La Clemenza di Tito, Grand Theatre, Leeds


Which is Mozart’s last opera? Most people would say The Magic Flute, and it was indeed the last to be staged in his lifetime.

But the Flute was nearly complete when Mozart turned to composing the opera he had been commissioned to produce for the coronation of the Austrian emperor, Leopold, as King of Bohemia in Prague on September 6, 1791. This was La Clemenza di Tito.

Maybe if it were generally known as Mozart’s last opera, it would get the attention it deserves. True, it can sometimes come across as a rather old-fashioned work, a slow-paced opera seria on the traditional theme of what makes a good ruler. But the supreme merit of John Fulljames’s new production for Opera North, and of the dramatic performances given by his cast of six excellent singers, is to bring out the tense, heart-rending personal drama at the heart of the work.

The flame-haired Vitellia of Annemarie Kremer (who gave us a powerful Norma in Leeds just a year ago) wants her devoted lover Sesto (Helen Lepalaan) to murder the emperor Tito (Paul Nilon) because she believes he has usurped her throne and refuses to marry her. Sesto is Tito’s friend and is torn by conflicting loyalties. But he does Vitellia’s bidding. The plot fails, and the climax of the drama is reached in the confrontation in Act Two between Sesto and Tito in which Sesto refuses to betray Vitellia. Finally Vitellia confesses, and all ends more or less happily, although Tito remains torn between outrage at the treachery of his associates and his firm commitment to mercy rather than revenge. Fulljames’s staging and the committed performances of the three principals sustain the intensity of the drama.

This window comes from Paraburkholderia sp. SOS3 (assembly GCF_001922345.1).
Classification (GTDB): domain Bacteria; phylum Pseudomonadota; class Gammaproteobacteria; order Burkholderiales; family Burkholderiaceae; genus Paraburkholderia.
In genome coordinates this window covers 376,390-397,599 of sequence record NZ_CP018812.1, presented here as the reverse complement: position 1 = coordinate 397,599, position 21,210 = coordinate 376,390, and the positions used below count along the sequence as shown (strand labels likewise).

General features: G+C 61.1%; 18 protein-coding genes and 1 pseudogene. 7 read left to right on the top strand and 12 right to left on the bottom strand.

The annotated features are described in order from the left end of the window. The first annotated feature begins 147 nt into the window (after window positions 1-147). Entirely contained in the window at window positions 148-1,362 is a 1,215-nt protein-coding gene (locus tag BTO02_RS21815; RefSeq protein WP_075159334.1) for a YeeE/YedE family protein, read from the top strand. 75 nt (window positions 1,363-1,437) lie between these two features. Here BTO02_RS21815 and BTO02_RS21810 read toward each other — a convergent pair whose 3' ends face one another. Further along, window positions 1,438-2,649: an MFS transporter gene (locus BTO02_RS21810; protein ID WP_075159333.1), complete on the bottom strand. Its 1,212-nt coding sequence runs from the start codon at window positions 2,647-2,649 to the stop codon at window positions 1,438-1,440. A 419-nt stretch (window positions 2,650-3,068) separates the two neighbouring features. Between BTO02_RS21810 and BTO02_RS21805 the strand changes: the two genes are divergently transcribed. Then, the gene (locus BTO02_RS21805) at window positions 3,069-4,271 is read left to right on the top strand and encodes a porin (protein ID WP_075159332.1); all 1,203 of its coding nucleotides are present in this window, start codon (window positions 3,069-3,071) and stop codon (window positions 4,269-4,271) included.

The three lesser roles are also well taken. Kathryn Rudge makes a strong impression as Annio, and the sublime duet with Servilia (Fflur Wyn) is beautifully staged and sung. Henry Waddington, who brings presence and character to every role he takes, is a formidable Publio.

The chorus remained offstage throughout, an economical move which diminished the public dimension of the drama. The orchestra played well under Douglas Boyd, and the clarinettist, Colin Honour, got a deserved solo bow for his eloquent obligatos in two major arias. The production made extensive use of semi-abstract architectural projections, which were effective enough, but if I were Opera North I would impose a total ban on giant projections of singers’ faces. After Faust, and, more briefly, here, we have had more than enough.

20, 22 February (0844 848 2700); then touring to Newcastle, Belfast, Salford and Nottingham (